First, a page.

Andio Lai has long been interested in media technology and its history. He explores the form and function of sound emitting objects. This exploration is further enriched by concepts in interactive design, as well as discussions pertaining to the relationship between musical instrument, sound, play, and human agents. From analog to digital, from schematic diagrams to interactive interface – this exhibition marks Lai’s attempt in re-organizing these diverse concepts, returning momentarily to the idea of a “prototype,” which is in turn enriched by mythologies across cultures. The mysterious and unknowable qualities of these myths are fascinating for Lai, and he draws a parallel between myths, and sound and musical instruments – for him, they are similarly cross-cultural, a feature that Lai is attracted to and is curious about. His presentation is organized into three sub-sections, each is grounded in a unique mythology-material coupling that represents the artist’s imagination towards the instrument and materials during the process of making and research: Medusa by way of “knobs”; “buttons” in conversation the wheels that are lined with eyes in Ezekiel’s vision of God; and “form” as a metaphor for the Sigurd’s reforged Gram. Could the form and sound of traditional musical instruments, with which we have become only too familiar, turned out differently in an alternate, speculative future? And does an “ideal musical instrument” exist? The three works on display here engage simultaneously with the formal, the auditory, and the interactive. Aided by documents and sketches, the sound objects in this exhibition invite members of the audience to complete the feedback loop through acts of free play.

While Annisa Cheung more often operates as a performer and composer, this exhibition marks Cheung’s experiments in sound-visualization, as a way to make vivid the experience of listening. Cheung’s point of departure is the relationships between music and human emotion: emotion as expressed in lived experiences, memories, and tactility of the body – hearing at the crossroad of vibration and senses. Sound has an effect on the human brain – on the mind, and on our emotions. It can cause emotional contagion. These quotidian observations found their crystallization in the idea of the weather, which Cheung deploys as a theme in this exhibition. Here, through images, sounds, and music, Cheung seeks to test the so-called “affective moment”: the split second when a shift of mood – prompted by atmospheric shifts or changes in frequency – had just occurred. Sound penetrates the translucent curtain that is our senses, to trigger emotions and memories. Cheung’s presentation will feature installations as well as original musical compositions. Members of the audience are prompted to listen to the musical compositions on-site and elsewhere, allowing the music to color the everyday as an “atmosphere”. The music is also likened to an “invisible personal diary” that the artist shared with its audience, awaiting to be accessed anew by the audience someday.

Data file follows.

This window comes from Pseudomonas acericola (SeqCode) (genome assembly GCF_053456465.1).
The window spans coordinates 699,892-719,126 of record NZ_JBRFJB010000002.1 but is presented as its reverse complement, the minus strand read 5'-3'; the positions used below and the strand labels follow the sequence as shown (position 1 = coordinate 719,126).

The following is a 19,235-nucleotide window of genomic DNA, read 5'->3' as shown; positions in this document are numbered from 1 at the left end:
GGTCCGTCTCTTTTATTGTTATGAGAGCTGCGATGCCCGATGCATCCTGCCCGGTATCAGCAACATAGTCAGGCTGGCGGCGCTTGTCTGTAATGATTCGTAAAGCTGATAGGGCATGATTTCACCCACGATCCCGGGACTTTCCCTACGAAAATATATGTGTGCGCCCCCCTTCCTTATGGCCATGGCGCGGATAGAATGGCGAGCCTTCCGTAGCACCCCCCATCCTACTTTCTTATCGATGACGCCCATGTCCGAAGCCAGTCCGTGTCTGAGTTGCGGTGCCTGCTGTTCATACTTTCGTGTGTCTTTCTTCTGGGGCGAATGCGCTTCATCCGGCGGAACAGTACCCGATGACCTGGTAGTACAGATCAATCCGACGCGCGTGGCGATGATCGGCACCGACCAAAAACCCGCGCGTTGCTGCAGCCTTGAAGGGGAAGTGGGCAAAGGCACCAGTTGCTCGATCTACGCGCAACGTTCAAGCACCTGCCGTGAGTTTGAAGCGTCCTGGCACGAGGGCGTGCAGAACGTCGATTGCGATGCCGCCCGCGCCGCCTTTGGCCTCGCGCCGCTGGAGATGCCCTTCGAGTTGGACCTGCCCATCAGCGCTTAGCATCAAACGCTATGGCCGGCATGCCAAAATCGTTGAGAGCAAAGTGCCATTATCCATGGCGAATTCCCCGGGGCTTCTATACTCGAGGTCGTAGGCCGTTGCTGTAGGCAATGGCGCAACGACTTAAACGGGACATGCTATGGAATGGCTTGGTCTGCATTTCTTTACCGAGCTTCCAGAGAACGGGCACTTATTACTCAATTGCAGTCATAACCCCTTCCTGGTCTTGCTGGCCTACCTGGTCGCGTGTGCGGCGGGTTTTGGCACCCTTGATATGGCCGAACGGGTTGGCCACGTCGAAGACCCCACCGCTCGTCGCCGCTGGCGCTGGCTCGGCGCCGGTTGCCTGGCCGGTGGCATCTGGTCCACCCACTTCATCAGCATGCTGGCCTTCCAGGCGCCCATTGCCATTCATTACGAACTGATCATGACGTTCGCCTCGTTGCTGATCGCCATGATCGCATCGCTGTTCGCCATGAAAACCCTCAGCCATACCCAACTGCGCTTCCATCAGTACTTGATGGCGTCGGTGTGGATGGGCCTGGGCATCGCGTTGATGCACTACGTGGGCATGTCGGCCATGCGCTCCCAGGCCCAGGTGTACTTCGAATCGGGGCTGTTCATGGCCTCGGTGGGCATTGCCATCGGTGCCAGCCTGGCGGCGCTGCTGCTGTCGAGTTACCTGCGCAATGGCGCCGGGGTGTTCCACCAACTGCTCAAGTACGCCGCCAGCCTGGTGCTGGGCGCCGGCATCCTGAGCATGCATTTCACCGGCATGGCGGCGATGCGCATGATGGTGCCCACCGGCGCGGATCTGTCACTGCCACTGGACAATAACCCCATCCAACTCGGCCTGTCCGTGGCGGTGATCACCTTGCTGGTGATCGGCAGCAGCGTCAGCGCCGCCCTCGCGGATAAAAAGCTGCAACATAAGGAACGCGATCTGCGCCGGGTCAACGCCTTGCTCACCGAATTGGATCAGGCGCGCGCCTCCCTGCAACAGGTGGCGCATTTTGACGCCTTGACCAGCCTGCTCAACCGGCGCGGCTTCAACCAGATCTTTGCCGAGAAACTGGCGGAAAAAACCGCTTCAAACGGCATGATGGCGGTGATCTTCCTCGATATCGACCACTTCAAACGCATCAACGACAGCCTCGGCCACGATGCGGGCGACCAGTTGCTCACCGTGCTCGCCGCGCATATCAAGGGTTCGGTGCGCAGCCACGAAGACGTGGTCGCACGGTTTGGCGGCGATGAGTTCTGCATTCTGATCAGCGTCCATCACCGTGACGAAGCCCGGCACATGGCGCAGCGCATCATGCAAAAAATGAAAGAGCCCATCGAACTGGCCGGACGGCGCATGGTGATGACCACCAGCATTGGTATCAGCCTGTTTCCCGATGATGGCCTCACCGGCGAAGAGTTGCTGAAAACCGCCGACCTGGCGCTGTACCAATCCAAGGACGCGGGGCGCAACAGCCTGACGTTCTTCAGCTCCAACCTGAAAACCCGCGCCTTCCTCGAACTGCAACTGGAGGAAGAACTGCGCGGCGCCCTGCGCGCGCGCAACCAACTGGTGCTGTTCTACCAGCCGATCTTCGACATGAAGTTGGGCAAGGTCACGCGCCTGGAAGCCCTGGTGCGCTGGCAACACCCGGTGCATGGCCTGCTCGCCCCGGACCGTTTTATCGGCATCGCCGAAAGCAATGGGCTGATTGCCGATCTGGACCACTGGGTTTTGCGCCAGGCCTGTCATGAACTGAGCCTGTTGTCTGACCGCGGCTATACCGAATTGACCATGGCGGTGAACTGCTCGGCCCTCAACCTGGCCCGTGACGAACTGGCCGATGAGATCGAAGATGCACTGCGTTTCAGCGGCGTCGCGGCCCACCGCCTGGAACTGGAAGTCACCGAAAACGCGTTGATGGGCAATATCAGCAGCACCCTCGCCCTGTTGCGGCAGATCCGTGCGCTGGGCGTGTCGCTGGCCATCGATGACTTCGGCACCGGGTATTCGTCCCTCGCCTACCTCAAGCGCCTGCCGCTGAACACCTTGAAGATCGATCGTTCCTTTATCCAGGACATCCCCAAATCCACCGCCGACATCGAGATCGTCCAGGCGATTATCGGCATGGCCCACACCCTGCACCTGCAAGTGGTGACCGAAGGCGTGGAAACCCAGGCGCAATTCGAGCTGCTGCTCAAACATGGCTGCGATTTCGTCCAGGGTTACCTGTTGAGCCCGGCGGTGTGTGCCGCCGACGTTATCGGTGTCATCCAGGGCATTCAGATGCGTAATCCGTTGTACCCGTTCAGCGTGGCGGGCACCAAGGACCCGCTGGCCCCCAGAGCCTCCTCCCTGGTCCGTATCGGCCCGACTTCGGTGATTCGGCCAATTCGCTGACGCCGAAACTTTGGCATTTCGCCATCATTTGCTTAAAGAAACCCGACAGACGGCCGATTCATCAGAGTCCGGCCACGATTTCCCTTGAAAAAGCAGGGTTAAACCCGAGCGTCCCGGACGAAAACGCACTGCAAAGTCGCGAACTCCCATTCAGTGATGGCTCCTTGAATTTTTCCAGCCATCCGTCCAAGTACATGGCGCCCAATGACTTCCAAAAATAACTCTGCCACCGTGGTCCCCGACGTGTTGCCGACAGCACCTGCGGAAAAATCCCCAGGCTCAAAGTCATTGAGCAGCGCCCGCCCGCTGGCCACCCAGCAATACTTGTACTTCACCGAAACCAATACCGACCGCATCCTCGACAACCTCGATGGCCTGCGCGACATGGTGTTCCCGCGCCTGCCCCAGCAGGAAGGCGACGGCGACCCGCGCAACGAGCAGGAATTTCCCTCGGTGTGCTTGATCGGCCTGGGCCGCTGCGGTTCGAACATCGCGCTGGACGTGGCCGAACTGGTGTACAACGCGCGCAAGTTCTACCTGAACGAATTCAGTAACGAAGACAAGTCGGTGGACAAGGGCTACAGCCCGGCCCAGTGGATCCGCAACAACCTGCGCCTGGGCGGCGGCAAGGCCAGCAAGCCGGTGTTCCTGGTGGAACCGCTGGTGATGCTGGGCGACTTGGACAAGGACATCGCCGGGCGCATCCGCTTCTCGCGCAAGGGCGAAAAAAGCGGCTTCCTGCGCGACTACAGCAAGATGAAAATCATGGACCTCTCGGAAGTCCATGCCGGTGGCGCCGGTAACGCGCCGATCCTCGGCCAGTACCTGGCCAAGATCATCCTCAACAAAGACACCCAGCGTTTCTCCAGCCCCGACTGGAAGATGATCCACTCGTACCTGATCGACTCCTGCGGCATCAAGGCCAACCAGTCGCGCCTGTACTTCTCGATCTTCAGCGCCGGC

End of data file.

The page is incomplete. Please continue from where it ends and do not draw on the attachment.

We are always learning to recognize our surroundings and specific things that we come into contact with through sound, perceiving, locating and constructing the physical and virtual world around us – whether it is through hearing or listening, passive or active experiences. Sound is widely used under many circumstances, but it is still dense in puzzles. Just as we investigate the singing bird out of our own curiosity, the goal of scientific research is not to eliminate one’s imagination towards the mysterious. It is sensibility and curiosity that will propel us to move forward. The bird is still belling out its song. Through the diverse creations of artists, and aided by developments in technology, we have reasons to be optimistic about the many possibilities of sound art in various fields.

Curator: Chin-yin Chong